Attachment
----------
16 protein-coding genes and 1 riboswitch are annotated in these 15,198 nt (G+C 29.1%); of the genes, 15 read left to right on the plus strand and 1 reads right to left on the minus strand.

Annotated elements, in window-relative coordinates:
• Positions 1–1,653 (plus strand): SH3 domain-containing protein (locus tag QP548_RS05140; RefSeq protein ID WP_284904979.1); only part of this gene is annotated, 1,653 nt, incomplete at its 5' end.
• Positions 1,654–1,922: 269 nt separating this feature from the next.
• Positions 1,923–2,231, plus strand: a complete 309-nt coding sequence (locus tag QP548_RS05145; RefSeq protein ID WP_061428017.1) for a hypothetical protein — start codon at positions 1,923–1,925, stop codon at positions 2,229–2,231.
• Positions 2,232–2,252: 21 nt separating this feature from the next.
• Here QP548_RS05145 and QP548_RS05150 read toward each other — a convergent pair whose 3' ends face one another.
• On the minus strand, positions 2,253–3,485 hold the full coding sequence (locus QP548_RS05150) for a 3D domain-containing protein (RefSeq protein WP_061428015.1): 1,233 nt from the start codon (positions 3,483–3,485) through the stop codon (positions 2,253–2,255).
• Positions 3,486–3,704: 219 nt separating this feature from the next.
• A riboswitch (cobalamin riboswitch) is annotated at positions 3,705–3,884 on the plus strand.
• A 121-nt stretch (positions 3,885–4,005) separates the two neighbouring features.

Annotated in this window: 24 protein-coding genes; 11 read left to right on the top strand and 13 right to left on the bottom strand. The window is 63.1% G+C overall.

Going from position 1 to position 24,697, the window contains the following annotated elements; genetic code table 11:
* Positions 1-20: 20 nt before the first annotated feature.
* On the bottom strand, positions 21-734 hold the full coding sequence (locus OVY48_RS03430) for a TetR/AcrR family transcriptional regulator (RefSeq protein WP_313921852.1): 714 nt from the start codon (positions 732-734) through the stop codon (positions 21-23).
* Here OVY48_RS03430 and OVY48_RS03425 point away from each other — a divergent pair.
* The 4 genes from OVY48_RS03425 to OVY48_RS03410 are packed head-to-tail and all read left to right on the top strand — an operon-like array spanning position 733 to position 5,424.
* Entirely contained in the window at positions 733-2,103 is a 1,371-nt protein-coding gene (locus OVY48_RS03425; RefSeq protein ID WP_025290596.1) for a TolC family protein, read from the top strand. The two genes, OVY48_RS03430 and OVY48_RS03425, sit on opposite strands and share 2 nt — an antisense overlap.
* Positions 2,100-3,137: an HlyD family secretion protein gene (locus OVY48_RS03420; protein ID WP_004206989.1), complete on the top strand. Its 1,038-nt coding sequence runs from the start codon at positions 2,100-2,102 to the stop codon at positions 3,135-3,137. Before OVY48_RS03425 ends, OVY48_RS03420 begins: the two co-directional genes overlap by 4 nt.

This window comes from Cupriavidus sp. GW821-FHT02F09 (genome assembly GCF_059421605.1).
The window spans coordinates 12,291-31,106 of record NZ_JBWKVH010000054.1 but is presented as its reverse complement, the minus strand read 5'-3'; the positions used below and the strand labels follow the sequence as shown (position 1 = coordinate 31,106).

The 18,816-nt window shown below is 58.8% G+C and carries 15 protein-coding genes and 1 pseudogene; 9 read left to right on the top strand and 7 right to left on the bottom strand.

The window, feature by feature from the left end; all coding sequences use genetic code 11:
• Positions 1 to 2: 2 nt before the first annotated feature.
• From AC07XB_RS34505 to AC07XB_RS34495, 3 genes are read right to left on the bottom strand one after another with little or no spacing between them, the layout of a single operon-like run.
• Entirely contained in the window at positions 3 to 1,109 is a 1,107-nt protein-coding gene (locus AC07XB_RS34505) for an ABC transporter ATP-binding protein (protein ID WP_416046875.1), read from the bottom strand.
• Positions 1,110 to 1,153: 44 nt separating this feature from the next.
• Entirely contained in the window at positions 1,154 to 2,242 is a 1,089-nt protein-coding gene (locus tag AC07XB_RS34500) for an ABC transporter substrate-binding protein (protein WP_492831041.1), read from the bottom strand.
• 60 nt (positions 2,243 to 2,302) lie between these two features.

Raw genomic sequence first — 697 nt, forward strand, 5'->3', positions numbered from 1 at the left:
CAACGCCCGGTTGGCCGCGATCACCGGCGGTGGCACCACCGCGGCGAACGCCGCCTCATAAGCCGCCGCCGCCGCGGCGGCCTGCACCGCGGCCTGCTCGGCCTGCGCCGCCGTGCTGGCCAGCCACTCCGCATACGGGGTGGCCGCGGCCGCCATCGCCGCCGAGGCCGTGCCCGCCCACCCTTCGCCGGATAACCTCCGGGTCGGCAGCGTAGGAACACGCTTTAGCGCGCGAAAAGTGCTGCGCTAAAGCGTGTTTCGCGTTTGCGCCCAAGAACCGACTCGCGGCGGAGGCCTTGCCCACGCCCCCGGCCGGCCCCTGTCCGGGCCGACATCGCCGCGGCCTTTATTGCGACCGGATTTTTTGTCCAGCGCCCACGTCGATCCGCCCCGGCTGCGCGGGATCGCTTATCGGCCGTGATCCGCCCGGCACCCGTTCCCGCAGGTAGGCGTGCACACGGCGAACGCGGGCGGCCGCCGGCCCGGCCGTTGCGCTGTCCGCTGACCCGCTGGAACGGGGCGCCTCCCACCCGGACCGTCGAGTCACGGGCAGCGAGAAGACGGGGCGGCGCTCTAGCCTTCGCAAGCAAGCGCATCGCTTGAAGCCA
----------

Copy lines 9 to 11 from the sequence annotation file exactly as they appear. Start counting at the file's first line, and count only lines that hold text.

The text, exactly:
• Positions 3,486–3,704: 219 nt separating this feature from the next.
• A riboswitch (cobalamin riboswitch) is annotated at positions 3,705–3,884 on the plus strand.
• A 121-nt stretch (positions 3,885–4,005) separates the two neighbouring features.